What will we take with us into a post-COVID world?
Earlier seismic human shifts — the Agricultural Revolution or the Industrial Revolution — occurred over relatively long stretches of time. Now the pandemic is accelerating our already rapid digital revolution, crashing us into a future that is simultaneously as radical and mundane as our endless meetings on Zoom.
Within the earliest days of COVID-19, entire structures of work, education and leisure shifted from the physical world to its virtual incarnation. We moved millions of students onto digital learning platforms and migrated in-person interactions, from religious services to fitness classes, online.
Temporary changes are becoming permanent. Some grocery clerks, bus drivers, meatpackers, obstetricians may command a higher wage for their labors going forward. Delivery drones, driverless cars and automated checkout kiosks are being accelerated and will automate more jobs away. And the entire infrastructure built to support a work-from-the-office environment will become gradually obsolete. Things like subways and coffee shops, which presume an active urban work force, will decline. Highways could become less crowded. And rural areas — like tiny Winhall, Vermont, whose summer 2020 population rose from 769 to more than 10,000 — likely will see an upsurge in home sales.
Another comes from how the pandemic has rejiggered our intimate lives. Nine months ago, most could not have imagined talking to a therapist over Zoom, much less attending a Zoom funeral. Most of us didn’t even know what Zoom was. Now it has become the central utility of our days, the channel through which we teach our children, date and check in on our aging parents. It’s hard to imagine that we will ever go back — not because Zoom is wonderful. But because we will get used to slipping in and out of conversations at the click of a mouse, to attending meetings around the world without having to wait at the airport or pay for a flight. We will build friendships with people we’ve never met in real life. Which means that our very notion of “real” will morph as well.
Before COVID-19, real life was lived in the physical world. Now it’s all blurred. An entire class of kindergartners has school online. For them and those who follow, Zoom classes won’t be “Zoom classes.” They’ll just be school. As Zoom life becomes real life, physical interaction will be for special occasions, like a trip across the ocean once was for our grandparents.
Our daily lives have returned to patterns that existed long ago. Before the Industrial Revolution unleashed its radical tools, most people’s lives unfolded along relatively narrow arcs. They lived close to their extended families, usually in the same town as their parents and grandparents. They produced their own food, made their own clothes, and had few ways of demarcating “work” from “home.” Indeed, before the Industrial Revolution created the modern factory economy, everyone essentially worked from home. Now we are living more like our ancestors than like our former selves, merging the boundaries between home and work, and between our personal and professional lives.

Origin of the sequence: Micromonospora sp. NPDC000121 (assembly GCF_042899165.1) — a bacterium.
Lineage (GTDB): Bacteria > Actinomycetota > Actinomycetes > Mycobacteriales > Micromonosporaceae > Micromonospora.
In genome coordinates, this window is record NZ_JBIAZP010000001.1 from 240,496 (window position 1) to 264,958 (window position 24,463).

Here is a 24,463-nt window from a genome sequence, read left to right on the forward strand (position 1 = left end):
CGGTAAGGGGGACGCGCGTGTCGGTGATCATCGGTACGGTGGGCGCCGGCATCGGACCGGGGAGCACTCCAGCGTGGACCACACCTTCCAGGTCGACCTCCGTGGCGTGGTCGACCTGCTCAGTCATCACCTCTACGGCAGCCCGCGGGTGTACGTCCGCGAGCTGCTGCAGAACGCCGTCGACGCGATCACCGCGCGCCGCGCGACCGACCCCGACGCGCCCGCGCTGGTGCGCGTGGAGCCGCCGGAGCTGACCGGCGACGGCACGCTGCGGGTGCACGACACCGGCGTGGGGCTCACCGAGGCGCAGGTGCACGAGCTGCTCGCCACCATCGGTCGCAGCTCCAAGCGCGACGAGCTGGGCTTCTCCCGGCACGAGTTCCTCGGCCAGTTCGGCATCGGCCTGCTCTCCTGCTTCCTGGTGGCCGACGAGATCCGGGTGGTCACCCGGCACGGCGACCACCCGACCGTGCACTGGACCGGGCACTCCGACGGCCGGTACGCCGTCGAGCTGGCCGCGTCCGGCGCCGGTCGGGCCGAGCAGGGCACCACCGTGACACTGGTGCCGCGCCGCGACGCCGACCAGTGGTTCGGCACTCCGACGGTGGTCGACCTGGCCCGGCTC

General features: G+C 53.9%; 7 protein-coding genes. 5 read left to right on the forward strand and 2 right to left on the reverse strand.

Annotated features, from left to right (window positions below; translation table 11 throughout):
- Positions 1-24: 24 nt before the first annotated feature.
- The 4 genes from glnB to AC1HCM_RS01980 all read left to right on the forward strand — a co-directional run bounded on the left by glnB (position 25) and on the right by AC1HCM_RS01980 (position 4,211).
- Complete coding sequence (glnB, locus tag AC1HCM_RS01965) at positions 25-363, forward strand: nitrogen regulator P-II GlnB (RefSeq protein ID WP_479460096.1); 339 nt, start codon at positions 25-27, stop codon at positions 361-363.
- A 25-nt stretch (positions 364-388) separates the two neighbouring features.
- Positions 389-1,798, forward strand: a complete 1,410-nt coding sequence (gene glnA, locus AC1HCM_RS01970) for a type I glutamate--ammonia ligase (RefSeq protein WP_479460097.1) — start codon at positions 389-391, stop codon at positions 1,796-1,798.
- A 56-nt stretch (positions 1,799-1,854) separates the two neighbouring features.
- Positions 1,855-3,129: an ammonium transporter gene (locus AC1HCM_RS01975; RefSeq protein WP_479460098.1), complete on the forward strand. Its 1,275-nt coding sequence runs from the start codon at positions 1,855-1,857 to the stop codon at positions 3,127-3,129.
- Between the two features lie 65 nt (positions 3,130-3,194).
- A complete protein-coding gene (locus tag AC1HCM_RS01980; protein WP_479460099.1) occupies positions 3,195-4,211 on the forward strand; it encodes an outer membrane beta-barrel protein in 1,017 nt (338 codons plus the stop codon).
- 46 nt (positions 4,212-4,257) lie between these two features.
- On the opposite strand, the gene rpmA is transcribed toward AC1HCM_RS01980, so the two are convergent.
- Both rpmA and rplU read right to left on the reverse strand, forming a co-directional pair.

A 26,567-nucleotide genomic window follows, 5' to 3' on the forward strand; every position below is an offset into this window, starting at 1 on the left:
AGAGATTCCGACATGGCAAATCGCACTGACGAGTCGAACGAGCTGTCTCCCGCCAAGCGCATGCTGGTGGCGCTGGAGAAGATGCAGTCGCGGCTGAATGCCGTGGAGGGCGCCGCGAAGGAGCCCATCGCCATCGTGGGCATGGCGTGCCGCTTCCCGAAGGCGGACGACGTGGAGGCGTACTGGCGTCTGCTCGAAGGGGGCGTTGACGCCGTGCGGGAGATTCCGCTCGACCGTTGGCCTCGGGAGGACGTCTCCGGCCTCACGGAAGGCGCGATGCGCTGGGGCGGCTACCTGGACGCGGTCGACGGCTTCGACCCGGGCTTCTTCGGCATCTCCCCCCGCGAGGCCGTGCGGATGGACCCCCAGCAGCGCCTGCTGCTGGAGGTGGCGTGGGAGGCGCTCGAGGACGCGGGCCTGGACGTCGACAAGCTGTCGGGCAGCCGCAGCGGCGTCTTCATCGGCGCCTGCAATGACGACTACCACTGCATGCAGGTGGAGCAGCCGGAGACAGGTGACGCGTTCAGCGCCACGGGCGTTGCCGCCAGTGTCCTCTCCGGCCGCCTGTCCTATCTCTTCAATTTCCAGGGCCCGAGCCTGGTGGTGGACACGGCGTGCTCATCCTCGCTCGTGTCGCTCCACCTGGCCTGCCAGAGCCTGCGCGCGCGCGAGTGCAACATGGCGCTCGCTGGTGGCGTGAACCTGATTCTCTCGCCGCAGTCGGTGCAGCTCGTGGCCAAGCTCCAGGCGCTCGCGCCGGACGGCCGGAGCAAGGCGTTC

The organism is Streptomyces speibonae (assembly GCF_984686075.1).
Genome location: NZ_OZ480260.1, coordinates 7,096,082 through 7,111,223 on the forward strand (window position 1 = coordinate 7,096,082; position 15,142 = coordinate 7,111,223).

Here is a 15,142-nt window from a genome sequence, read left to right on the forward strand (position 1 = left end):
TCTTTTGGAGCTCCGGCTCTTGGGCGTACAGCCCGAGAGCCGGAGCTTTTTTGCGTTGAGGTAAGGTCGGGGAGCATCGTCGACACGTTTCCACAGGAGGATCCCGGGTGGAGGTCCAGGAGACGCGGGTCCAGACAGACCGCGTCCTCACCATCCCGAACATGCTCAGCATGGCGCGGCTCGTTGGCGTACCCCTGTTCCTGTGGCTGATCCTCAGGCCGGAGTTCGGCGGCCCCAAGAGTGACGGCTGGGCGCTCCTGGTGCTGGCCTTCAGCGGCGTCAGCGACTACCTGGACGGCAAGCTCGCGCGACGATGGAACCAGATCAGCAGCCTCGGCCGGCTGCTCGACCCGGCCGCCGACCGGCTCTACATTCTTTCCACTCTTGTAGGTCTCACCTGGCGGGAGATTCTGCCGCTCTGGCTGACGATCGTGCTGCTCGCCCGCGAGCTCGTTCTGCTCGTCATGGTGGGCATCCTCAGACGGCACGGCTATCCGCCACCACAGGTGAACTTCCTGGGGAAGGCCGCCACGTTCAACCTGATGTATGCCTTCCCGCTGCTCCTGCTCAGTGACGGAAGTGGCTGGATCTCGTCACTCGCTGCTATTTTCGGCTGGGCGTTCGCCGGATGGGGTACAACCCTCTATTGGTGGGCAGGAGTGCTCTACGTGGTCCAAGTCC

It is too soon, of course, to know the precise contours of COVID’s long-term impact. What is increasingly evident, though, is that this disease will reshape us in ways that extend far beyond its deadly toll. The biggest change, is likely to stem from the nature of change itself. We have known for some time that technology is extending its reach across our lives. Social media, smartphones, nanobots, artificial intelligence — all have emerged in just the past 10 years, a tiny sliver of time. But until the pandemic came, individuals had some ability to pick and choose among the technologies they used. They could explore virtual realities or not; venture into an online classroom or stay firmly ensconced in the physical world. Now, COVID has abruptly yanked everyone into the future. We are all online now, and likely to stay there for a very long time.
This sudden shift is scary and isolating and exhilarating, all at the same time. As a species we are surprisingly adaptive, reconfiguring our norms and social structures to accord with our particular moment in time. We will be different after COVID-19 finally leaves. But we will get used to this new normal with amazing speed, and then quickly forget that it was just one little virus that brought our future into being.
Debora Spar is a professor at Harvard Business School and the former president of Barnard College and Lincoln Center. She is the author of “Work Mate Marry Love.” She wrote this for Zócalo Public Square.